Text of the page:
I am encouraged that the children of today know much more about our planet than their parents and can teach them to make better decisions.

Kids can start stewardship and restoration initiatives in their schools and their communities to nurse the planet back to health. I would love to see a million kid march on Washington DC to tell policy makers to make decisions based on the future wellbeing of the next seven generations!

I am greatly disappointed, frustrated and often disgusted with paralysis of my generation but I am encouraged and optimistic about the generation of youth who can and want to make big changes now! Don’t let anyone stop you from having a healthy planet to live on!

O4E will be following Fabien as he works his way through several Plant a Fish projects in 2010 and 11. Yesterday, he kicked it all off by replanting the start of what will be 130,000 oysters in New York Harbor with students from the New York Harbor School (catch them in action here).  If successful, these oysters will eventually form a reef.

Coming up are the replanting of mangroves in Florida, coral in the Maldives, and sea turtles in El Salvador

How might you use your power to plant something for our water planet’s future?

We’d love to hear, and we’re sure Fabien would, too.

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Tony Wu’s Ocean

Filed Under (Special Events, Special People) by Alexa & Cindy on 07-06-2010

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Why on earth are we happy it’s Monday, you ask? Glad you did:

it’s World Oceans Day Week here on O4E, and we have a fantastic celebration planned, which includes a chat with Fabien Cousteau, the 411 on a six year-old ocean-saving tour de force, announcements galore – including Alexa’s new project – and we can’t not hold at least one contest.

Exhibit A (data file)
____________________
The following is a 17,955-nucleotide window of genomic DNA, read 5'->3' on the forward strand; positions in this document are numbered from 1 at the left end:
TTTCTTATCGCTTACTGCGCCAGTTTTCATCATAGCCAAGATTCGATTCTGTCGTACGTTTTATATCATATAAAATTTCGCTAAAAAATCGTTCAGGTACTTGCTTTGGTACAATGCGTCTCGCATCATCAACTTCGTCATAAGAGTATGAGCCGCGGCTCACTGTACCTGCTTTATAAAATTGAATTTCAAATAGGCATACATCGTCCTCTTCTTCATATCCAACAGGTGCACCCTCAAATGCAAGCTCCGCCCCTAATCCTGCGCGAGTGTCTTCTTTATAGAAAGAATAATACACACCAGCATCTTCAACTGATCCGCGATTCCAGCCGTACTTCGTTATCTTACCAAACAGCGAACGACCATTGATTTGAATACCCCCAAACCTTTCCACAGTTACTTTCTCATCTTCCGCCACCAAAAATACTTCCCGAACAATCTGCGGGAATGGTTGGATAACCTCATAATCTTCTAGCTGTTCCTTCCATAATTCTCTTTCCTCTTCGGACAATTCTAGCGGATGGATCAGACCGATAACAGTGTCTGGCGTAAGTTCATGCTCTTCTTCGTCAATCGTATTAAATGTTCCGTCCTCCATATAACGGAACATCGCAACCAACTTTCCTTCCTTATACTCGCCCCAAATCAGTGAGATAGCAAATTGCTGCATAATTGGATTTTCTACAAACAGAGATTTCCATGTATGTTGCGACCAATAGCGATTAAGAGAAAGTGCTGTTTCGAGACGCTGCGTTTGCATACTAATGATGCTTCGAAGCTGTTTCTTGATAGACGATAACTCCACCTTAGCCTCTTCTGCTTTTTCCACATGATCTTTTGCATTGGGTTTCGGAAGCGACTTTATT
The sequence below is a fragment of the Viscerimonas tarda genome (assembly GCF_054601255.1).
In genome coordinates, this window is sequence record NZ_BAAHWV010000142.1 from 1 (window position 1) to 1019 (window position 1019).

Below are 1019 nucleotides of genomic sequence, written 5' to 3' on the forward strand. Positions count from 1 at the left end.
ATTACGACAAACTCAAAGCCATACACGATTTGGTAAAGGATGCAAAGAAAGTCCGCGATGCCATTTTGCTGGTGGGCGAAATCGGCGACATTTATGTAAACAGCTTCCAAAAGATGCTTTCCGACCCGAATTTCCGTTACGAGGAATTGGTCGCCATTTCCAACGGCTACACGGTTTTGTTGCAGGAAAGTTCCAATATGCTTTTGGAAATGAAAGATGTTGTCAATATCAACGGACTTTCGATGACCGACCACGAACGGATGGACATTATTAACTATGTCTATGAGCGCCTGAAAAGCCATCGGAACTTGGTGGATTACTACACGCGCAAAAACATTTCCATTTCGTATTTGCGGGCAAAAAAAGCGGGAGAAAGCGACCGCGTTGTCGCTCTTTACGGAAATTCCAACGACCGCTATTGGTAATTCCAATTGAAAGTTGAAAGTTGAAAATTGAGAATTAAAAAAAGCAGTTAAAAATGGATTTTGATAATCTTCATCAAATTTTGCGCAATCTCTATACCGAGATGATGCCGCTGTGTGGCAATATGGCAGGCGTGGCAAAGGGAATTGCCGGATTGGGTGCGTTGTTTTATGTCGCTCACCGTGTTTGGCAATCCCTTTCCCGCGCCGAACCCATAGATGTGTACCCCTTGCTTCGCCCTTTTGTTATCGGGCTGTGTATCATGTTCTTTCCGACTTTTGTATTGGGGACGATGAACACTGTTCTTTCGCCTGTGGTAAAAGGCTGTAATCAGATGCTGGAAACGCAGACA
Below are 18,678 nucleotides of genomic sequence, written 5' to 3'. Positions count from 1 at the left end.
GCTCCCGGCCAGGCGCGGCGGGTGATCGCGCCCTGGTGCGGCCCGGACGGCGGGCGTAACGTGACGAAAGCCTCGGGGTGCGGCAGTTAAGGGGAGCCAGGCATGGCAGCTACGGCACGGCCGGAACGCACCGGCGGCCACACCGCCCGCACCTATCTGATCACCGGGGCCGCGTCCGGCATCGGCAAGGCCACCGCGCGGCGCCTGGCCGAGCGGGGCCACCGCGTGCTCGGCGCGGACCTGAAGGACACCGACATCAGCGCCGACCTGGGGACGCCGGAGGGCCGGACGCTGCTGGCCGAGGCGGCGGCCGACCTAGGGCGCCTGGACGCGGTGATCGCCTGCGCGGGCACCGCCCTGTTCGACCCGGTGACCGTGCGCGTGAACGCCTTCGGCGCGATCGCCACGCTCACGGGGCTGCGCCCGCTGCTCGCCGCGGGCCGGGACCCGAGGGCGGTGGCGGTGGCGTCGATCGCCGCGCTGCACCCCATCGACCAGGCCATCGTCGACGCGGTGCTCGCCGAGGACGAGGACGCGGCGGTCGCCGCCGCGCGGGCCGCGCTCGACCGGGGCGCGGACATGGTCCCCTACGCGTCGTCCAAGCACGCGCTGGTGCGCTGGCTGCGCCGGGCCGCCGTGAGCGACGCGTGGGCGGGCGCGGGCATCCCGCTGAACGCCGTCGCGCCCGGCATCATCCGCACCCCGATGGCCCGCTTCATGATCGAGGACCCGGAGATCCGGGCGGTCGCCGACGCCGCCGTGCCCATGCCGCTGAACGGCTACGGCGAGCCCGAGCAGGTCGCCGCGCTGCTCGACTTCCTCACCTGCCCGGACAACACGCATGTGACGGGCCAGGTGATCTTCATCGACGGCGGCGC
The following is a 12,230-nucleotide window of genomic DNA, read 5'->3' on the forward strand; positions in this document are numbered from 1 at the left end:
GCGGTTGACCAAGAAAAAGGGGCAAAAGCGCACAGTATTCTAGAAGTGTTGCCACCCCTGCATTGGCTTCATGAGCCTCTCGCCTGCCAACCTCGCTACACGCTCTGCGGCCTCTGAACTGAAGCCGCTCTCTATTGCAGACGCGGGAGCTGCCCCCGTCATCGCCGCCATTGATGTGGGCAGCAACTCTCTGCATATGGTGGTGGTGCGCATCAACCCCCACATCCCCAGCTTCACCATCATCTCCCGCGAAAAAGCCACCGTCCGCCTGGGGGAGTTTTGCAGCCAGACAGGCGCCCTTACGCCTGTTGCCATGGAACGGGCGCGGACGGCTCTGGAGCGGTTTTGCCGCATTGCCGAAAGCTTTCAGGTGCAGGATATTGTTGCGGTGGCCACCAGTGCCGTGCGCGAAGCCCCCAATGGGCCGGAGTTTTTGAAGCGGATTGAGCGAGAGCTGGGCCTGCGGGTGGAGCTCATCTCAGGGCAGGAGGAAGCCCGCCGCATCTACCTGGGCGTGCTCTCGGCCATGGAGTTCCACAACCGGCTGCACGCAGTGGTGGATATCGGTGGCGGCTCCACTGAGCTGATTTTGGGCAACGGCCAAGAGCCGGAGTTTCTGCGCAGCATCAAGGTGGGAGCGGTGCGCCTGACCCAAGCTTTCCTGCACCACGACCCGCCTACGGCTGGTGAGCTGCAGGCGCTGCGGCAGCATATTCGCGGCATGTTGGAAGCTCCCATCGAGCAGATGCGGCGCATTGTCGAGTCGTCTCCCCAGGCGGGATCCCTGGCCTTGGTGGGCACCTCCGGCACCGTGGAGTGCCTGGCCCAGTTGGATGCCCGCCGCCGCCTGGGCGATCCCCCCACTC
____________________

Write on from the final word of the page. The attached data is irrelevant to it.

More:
We’re excited, and hope you are, too!

While finalizing the revelry, we realized that we could not celebrate WOD without one of our favorite ocean friends, underwater photographer Tony Wu.

Plainly put, Tony is Alexa’s idol, and if you’re unfamiliar with him, you’re missing out on some of the most mesmerizing underwater images (and great tales of their making) - ever. Period.

So, we asked Tony for a favorite image for WOD, and why he chose it, and the story behind it. What we got was the best way we can  think of to kick off the week.

 Immerse yourself in Tony’s ocean.

I took the photo in a remote destination called the Eastern Fields, which is located in the waters of Papua New Guinea. It’s a submerged atoll system about half way between Port Moresby and Cairns, out in the middle of nowhere, subject to strong currents, winds and storm systems.

As a result, not many people have ever visited the area, with probably fewer than 1,000 divers ever having been there. There’s little to no fishing activity there (though levels have increased in recent years) due to the remote location and level of risk associated with traveling there. As a consequence, the reefs and marine life are…pristine. I’ve never seen such beautiful reefs and abundant marine life anywhere, though I’m sure there are other isolated, protected places like this on the planet.
I like the photo not so much because of what you can see (trillions of fish and innumerable coral growths), but for what you can’t see in the image. In the location where I took this photo, the reef stretched as far as I could see in every direction, with trillions of fish and innumerable coral heads everywhere. In other words, if a picture is worth a thousand words, what’s not in the picture is worth a billion.

If there’s a message I’d like people to contemplate on World Oceans Day, it’s that this photo shows what the oceans should look like.

-Tony Wu